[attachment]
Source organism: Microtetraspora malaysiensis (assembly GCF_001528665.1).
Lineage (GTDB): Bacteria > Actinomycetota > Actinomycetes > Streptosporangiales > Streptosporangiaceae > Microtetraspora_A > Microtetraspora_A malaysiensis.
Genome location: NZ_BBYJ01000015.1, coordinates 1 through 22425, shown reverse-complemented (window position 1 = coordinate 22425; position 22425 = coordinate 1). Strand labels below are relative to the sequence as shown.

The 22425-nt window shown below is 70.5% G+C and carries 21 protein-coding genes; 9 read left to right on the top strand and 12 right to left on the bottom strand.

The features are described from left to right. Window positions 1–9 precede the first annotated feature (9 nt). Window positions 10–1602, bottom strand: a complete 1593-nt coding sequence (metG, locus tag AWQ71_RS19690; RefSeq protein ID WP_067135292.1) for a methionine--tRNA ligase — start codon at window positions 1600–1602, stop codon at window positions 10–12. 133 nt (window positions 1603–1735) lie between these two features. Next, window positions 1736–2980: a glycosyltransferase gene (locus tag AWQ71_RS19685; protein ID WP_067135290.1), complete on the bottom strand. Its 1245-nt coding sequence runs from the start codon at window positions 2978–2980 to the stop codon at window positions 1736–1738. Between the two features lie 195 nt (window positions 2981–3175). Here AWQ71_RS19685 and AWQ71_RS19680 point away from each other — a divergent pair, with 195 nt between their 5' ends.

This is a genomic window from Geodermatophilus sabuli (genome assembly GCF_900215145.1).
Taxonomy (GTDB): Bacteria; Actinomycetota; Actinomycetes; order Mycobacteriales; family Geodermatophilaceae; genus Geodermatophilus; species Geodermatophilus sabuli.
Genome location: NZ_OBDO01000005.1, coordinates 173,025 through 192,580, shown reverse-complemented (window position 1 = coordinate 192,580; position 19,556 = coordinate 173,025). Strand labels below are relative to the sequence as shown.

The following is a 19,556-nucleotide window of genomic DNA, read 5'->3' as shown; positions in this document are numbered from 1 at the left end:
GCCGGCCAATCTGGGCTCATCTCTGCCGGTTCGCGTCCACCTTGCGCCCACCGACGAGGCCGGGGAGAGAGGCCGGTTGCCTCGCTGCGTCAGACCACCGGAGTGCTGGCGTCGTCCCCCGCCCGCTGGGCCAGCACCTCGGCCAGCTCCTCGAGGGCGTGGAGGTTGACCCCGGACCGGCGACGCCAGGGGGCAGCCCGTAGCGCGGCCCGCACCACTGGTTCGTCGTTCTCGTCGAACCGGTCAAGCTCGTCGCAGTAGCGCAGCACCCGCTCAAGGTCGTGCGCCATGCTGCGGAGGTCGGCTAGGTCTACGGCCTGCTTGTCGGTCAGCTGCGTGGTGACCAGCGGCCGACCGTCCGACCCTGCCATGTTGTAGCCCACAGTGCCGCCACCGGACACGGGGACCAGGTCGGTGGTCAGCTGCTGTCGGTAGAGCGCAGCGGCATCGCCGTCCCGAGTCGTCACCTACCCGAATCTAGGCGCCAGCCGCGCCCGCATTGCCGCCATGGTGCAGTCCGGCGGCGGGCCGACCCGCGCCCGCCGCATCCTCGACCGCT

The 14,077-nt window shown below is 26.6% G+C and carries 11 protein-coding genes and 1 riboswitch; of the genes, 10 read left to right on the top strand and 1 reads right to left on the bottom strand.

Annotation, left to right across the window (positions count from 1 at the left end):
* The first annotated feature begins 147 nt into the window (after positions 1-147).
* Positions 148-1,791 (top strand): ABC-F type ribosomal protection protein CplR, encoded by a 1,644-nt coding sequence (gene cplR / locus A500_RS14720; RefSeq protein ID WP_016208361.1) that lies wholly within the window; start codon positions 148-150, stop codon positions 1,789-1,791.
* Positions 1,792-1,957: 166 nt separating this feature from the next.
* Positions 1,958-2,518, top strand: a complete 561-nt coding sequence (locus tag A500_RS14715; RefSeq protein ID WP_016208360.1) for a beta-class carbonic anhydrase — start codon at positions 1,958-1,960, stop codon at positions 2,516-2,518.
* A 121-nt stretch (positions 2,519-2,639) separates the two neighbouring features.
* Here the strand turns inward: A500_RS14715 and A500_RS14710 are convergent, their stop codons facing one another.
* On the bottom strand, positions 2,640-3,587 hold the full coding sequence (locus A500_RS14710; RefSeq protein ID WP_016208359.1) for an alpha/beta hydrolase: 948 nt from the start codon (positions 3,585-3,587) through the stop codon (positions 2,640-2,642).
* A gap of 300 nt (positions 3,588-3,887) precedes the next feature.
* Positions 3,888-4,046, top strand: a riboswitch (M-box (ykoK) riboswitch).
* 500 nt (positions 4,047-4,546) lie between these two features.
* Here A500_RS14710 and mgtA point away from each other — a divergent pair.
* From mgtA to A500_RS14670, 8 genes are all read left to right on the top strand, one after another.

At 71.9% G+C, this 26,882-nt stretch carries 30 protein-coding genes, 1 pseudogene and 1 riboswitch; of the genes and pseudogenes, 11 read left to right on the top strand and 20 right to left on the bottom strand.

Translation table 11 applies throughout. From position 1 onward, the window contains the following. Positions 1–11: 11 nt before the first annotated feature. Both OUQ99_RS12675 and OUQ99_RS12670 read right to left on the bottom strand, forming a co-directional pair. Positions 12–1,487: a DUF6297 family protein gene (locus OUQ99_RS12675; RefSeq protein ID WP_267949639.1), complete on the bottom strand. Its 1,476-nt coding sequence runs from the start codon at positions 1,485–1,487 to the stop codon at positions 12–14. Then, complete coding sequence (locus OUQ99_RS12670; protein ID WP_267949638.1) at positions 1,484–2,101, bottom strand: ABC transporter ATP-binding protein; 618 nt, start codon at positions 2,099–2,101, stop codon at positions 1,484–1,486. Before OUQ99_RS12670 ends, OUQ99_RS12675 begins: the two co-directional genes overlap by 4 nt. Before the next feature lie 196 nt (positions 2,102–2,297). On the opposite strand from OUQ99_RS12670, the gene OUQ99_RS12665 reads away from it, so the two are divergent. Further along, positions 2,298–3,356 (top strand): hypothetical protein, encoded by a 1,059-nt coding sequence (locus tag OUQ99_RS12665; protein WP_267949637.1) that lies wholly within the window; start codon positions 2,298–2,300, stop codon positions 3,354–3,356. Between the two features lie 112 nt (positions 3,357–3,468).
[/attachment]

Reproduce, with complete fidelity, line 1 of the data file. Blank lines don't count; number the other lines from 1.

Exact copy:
Source organism: Microtetraspora malaysiensis (assembly GCF_001528665.1).